In the wake of leaked documents showing Snapchat hemorrhaged nearly $130 million last year, the Venice ephemeral photo app has scooped up another top media executive, solidifying its team of senior executives with experience forging revenue-generating deals.
Westwood firm Shamrock Capital Advisors, which began as an investment adviser for the Disney family, announced Wednesday that one of its portfolio companies, New York fantasy sports portal FanDuel, acquired New York sports analytics company NumberFire. Terms were not disclosed.
SolarReserve, a Santa Monica developer of large-scale solar projects has received environmental approval for a 260 megawatt plant in Chile.
L.A. County’s unemployment rate fell sharply in July to 7.1 percent from 7.5 percent in June, despite massive seasonal layoffs in education, state figures released Friday show.
Westfield Corp. is giving Century City Mall an $800 million makeover, stealing Nordstrom Inc. from the Westside Pavilion and adding Eataly, a gourmet Italian food emporium. The goal is to make it more competitive with the Grove and Santa Monica Place, the Los Angeles Times reports. About one-fourth of the mall will be given over to restaurants because that’s a good way for a mall to compete in an era of online shopping. The work, which could total $1 billion including other improvements, is expected to be completed in 2017.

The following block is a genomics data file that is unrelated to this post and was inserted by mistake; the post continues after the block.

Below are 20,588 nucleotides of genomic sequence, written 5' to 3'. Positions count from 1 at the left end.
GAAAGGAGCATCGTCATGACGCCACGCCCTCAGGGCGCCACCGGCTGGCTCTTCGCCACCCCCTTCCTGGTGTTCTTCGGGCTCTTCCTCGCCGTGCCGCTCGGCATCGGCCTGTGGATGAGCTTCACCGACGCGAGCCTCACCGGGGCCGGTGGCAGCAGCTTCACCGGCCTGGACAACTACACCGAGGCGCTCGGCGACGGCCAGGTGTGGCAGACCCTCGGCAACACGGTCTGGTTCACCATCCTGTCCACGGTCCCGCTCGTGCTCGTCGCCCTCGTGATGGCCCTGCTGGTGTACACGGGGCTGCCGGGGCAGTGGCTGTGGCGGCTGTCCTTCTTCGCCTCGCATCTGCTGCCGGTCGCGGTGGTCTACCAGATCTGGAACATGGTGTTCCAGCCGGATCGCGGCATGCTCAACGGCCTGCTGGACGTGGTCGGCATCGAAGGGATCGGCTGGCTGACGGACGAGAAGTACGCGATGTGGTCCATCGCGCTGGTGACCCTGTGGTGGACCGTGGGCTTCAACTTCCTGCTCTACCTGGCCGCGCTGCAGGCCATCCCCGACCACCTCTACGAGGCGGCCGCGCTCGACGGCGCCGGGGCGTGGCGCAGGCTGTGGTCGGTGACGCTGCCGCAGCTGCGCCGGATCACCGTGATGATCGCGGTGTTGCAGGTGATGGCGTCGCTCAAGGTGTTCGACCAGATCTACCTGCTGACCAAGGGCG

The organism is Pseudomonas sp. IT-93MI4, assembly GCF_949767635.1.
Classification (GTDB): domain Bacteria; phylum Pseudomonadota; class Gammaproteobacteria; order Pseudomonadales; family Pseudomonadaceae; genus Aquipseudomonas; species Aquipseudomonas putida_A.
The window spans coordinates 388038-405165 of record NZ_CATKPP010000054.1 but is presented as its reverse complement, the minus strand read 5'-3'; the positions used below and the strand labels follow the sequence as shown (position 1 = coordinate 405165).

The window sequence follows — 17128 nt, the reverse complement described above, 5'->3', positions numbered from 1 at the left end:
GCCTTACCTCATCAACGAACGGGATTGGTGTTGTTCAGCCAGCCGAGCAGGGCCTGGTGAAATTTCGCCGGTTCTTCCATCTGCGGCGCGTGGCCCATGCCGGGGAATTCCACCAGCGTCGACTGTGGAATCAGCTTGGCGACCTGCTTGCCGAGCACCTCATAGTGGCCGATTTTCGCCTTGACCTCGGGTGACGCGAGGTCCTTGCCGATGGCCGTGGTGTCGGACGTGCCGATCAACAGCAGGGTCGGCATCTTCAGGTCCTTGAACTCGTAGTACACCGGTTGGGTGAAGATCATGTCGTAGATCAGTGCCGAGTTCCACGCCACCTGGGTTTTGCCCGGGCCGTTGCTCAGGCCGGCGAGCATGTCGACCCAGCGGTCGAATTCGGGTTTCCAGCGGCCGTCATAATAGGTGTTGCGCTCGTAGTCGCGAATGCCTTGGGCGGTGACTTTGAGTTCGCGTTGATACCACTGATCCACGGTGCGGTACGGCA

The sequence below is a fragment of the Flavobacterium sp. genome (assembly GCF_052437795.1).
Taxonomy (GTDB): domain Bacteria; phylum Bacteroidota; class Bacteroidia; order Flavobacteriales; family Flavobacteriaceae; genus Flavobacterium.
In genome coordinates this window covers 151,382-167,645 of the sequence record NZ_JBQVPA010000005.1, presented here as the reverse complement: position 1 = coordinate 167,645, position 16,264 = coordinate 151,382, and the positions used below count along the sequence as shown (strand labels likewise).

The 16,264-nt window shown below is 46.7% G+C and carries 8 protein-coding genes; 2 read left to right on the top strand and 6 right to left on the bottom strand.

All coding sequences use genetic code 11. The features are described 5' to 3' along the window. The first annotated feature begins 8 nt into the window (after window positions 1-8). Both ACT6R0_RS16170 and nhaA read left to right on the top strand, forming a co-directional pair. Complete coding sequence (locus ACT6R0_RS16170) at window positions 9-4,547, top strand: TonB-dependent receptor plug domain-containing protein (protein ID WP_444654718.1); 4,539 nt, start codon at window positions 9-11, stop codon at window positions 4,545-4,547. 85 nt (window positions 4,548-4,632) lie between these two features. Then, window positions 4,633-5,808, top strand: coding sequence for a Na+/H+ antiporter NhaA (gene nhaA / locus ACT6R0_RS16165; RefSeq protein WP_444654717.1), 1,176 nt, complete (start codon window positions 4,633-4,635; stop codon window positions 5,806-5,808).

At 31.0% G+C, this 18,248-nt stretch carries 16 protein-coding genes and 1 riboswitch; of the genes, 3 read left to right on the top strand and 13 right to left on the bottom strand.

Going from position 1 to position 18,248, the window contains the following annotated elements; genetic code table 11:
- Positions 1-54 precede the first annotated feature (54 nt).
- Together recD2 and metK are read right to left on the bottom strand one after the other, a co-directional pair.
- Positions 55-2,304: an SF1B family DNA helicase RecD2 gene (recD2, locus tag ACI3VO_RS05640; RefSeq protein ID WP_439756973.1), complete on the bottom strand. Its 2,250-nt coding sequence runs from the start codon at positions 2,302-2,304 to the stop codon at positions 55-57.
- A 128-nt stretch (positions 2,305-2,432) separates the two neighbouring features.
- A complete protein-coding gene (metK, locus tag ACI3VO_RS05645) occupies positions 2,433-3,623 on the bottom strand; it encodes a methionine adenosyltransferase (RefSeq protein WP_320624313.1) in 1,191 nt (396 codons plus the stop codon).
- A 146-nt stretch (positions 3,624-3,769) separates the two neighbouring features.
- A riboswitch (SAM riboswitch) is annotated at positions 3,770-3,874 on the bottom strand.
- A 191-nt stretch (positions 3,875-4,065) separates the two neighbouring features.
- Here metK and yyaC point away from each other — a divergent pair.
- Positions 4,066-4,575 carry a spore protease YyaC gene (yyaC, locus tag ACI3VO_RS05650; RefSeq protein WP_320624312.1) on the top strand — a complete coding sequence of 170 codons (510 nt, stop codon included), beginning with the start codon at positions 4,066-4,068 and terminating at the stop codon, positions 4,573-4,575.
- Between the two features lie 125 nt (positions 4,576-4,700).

Condos that will be among the most expensive in the city will soon be built as part of the Four Seasons Private Residences-Los Angeles across the street from the Four Seasons Los Angeles at Beverly Hills, the Los Angeles Times reports. The 59-unit complex will include a $50-million penthouse, and it will cater to those willing to spend perhaps 50 percent more than the current asking price of up to $2,400 a foot in that area. The new units are scheduled to open in 2017.